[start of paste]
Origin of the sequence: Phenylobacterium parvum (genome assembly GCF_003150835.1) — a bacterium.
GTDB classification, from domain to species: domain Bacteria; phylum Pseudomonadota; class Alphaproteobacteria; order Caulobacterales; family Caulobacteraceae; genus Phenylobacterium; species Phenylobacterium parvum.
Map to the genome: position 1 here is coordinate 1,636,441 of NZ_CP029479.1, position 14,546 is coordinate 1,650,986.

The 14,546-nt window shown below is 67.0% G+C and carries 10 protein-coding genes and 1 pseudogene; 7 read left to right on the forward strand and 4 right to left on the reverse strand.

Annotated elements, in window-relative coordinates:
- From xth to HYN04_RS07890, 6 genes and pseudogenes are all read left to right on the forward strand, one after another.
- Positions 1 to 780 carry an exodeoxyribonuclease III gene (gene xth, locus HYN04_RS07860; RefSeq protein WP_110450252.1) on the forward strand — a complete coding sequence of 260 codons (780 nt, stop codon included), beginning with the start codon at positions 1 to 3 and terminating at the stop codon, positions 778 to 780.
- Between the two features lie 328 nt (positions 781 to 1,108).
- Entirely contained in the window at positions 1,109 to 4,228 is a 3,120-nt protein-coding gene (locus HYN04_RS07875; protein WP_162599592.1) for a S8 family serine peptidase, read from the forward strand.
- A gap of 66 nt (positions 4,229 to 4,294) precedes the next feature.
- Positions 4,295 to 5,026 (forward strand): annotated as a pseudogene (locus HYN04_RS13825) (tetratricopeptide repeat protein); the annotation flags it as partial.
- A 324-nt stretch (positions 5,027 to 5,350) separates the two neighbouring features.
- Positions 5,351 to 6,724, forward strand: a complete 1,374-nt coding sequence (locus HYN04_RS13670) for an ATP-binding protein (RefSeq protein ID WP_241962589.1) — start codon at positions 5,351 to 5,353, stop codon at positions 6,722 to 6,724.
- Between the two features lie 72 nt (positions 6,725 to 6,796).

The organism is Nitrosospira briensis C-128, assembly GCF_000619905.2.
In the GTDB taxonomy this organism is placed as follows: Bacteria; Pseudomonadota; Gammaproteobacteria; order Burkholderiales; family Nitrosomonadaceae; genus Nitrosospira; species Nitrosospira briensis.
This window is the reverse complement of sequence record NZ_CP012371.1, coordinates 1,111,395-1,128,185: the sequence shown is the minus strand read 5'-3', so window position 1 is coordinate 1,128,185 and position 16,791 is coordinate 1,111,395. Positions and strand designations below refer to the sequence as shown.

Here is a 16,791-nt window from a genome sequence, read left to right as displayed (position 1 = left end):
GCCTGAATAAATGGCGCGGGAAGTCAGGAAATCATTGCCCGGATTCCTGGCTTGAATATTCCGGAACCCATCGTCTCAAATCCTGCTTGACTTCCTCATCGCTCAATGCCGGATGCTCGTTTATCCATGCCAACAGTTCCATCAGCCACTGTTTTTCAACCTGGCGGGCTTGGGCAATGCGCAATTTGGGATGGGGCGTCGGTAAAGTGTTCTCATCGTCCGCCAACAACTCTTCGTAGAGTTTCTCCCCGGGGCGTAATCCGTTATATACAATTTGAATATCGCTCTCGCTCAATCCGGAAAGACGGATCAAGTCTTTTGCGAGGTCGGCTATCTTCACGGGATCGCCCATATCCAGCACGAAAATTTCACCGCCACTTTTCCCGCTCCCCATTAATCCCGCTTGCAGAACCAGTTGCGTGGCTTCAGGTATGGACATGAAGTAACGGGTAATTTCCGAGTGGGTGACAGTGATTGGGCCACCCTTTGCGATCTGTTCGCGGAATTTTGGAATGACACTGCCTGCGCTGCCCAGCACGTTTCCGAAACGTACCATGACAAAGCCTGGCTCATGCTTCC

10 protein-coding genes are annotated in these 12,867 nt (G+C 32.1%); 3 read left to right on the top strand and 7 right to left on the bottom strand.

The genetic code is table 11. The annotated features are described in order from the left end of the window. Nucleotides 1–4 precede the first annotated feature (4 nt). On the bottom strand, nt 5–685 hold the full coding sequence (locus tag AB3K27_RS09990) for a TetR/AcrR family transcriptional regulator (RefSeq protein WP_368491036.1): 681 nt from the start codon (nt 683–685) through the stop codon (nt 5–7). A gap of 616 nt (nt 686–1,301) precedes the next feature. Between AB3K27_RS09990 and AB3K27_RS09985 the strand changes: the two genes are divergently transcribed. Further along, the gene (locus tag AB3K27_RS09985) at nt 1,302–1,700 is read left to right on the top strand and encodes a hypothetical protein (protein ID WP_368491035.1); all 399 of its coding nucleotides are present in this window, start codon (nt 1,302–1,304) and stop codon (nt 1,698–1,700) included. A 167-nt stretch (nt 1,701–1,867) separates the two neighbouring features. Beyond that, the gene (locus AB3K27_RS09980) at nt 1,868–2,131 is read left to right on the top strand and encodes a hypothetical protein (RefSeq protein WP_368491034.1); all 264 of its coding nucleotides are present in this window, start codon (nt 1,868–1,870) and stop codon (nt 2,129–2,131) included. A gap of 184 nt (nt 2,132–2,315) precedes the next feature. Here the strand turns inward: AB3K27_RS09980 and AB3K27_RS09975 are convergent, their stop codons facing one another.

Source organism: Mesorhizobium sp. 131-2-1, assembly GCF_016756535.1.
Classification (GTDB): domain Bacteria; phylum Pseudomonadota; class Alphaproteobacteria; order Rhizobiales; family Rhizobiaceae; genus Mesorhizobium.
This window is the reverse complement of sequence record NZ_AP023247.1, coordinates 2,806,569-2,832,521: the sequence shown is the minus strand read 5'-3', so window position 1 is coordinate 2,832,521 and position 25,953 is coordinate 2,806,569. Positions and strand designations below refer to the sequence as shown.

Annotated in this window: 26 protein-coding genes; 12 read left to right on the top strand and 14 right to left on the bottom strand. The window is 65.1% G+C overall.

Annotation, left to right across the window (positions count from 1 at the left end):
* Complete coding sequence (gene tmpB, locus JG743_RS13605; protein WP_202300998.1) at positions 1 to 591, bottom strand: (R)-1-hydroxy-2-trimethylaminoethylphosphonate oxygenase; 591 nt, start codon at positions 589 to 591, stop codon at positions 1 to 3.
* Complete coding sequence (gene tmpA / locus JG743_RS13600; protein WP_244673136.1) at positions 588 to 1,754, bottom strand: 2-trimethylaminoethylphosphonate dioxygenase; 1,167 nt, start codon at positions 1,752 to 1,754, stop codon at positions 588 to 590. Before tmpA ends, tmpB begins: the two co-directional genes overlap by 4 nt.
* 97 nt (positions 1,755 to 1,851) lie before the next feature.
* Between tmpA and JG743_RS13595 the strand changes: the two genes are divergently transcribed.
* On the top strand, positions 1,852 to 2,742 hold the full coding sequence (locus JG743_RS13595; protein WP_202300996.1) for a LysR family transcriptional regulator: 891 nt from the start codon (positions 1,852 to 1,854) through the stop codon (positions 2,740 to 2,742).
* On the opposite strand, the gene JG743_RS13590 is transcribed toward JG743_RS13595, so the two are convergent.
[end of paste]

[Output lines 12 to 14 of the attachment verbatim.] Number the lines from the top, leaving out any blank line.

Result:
- A 324-nt stretch (positions 5,027 to 5,350) separates the two neighbouring features.
- Positions 5,351 to 6,724, forward strand: a complete 1,374-nt coding sequence (locus HYN04_RS13670) for an ATP-binding protein (RefSeq protein ID WP_241962589.1) — start codon at positions 5,351 to 5,353, stop codon at positions 6,722 to 6,724.
- Between the two features lie 72 nt (positions 6,725 to 6,796).